But even though it became easier, it still didn’t always feel compelling, and sometimes it felt dull, even boring. But I stayed with it because I know that ‘boring’ is just a label I was putting on it, that in fact it was a rich experience when I really paid attention. And now, all these many years later, I am having a new relationship with the breath, one that recognizes that as long as I am alive my breath is my constant companion, my most intimate, reliable and supportive friend.
And so I have been writing odes and love poems to my breath! Here are some examples.
My Heretofore Unnamed Friend
All these years
it never crossed my mind,
until now, to befriend my
Oh, what oversight!
So now, with gratitude
and deep appreciation,
I name this breath
my dearest friend.
The breath is like a lifesaver
floating on the swells
of thought and emotion.
I rest there, gently rising and falling.
When I find myself swallowed up
and sucked down into the depths,
surfacing into that circle of breath
is both relief and rejoicing.
No Name Breath
each unnamed note
of earth’s symphony…
bird song, car door, heart beat.
infusion of light
dissolving cherished reference points
that heretofore defined me.
this, this and only this
the ever present.
Rescue at the Well
In a moment of dread
the unwelcome upheaval:
catch in the throat
I make my way to the middle
and stand by the well
where steady pumps
the influx the outflow
I attend the constant motion
of my most reliable friend
and in this abiding
monstrous mutiny melts.
All poems by Stephanie Noble copyright 2016
So I encourage you to investigate your own practice with whatever is the most dominant sensation at the time. And befriend the breath! If you are religious, recognize all the spiritual words (even the word ‘spiritual’) assocatiated with breath. If you are more scientifically inclined, then the focus on the physical process that keeps your body alive and connected to all life is a wonderful place to ground your practice. Explore and enjoy!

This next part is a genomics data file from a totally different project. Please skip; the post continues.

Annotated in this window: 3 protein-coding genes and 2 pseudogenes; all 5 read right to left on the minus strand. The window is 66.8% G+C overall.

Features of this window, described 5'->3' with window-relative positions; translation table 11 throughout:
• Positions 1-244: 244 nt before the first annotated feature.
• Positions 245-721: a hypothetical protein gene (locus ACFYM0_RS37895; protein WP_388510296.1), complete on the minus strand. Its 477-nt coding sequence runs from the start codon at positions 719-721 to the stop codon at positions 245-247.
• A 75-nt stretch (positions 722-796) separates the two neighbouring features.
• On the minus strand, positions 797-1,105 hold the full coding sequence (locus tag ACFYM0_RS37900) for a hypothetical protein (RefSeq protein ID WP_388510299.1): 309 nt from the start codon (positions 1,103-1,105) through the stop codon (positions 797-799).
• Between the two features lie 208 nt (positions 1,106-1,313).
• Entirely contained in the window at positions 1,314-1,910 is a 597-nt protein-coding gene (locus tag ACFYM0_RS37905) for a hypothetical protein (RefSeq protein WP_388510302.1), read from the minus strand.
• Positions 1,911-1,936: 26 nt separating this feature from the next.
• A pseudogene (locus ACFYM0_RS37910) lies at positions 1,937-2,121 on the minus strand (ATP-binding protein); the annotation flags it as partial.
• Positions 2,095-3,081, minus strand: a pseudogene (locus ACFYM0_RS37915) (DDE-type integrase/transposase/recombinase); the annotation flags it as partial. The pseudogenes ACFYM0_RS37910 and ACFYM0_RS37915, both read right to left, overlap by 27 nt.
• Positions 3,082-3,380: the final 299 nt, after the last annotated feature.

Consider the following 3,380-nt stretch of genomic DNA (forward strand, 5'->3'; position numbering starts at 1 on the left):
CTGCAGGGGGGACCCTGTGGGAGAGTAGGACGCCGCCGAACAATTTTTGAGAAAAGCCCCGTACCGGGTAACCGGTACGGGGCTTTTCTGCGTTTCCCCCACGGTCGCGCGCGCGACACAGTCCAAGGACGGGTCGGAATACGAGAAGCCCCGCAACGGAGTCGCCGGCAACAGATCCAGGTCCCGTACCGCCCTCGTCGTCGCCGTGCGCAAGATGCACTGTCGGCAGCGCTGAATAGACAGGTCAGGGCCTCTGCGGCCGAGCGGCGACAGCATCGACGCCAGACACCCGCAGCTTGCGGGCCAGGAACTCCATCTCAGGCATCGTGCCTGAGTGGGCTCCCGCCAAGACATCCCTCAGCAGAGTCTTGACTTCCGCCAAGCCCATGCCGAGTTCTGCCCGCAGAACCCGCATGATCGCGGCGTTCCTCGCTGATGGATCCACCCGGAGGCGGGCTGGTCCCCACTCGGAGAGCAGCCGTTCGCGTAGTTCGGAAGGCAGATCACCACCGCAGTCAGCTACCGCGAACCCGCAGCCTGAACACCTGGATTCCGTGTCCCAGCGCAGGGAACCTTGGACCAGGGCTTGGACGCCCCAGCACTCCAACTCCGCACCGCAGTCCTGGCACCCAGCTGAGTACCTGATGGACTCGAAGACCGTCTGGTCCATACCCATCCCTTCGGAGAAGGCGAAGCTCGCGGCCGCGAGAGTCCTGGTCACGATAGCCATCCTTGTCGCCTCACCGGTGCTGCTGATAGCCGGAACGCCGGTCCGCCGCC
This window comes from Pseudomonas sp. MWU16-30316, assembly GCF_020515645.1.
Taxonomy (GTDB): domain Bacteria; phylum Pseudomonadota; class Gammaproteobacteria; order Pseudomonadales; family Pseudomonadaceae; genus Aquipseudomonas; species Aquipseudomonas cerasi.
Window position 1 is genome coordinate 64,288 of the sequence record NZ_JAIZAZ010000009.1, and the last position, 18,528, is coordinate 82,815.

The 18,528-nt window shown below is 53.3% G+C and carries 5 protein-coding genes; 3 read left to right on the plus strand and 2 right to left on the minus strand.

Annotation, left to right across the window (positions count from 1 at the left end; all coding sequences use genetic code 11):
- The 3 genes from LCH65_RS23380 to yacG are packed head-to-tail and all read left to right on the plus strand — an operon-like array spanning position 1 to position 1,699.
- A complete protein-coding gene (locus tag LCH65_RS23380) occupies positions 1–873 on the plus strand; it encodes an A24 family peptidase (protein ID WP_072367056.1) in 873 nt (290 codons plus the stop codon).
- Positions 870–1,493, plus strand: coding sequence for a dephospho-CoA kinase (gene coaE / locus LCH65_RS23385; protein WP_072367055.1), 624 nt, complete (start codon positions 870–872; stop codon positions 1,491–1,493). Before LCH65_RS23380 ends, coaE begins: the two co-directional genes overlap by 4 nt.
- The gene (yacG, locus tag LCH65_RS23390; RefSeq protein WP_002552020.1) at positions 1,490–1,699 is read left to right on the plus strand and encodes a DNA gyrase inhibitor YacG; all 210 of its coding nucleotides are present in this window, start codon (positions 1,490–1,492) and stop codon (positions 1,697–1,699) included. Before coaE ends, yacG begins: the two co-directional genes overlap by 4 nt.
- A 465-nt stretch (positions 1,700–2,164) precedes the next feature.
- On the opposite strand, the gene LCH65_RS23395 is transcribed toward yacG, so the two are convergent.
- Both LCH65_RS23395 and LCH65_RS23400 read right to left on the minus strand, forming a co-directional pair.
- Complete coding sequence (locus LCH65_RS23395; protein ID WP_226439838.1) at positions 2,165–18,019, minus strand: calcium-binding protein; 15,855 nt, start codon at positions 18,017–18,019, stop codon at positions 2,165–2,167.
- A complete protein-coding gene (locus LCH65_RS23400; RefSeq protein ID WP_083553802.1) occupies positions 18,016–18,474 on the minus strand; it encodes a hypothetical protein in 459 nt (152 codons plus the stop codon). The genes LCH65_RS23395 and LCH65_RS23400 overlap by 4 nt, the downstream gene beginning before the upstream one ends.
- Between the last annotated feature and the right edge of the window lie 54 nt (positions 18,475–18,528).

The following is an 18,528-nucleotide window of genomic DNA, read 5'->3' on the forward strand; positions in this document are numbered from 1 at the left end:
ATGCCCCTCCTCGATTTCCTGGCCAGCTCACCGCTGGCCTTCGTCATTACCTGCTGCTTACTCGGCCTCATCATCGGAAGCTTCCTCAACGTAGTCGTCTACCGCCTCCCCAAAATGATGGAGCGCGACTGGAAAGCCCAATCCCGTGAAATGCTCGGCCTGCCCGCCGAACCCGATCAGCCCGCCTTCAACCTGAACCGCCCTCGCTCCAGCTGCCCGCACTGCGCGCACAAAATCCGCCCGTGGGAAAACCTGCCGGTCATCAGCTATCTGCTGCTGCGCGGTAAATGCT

Oh, this was so powerful for me, as I, too, have a mother battling emphysema. I recently made the connection between my bouts of “anxiety/panic” breathing with my empathy around and connection to her illness. Thanks, Stef, for sharing this difficult experience with us. I also really love your poetry. Namaste.
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Thank you! I am sorry to hear your mother has emphysema. My brother is also dealing with it and there is such sadness in seeing the patterns repeat, and seeing his abilities diminish. But I also take heart in the teachings of the Buddha, that illness, aging and dying are messengers that have the power to awaken us. And then a little voice in me says ‘All very nice I’m sure, but it really sucks!’ Yup. That too. Thanks again, Molly.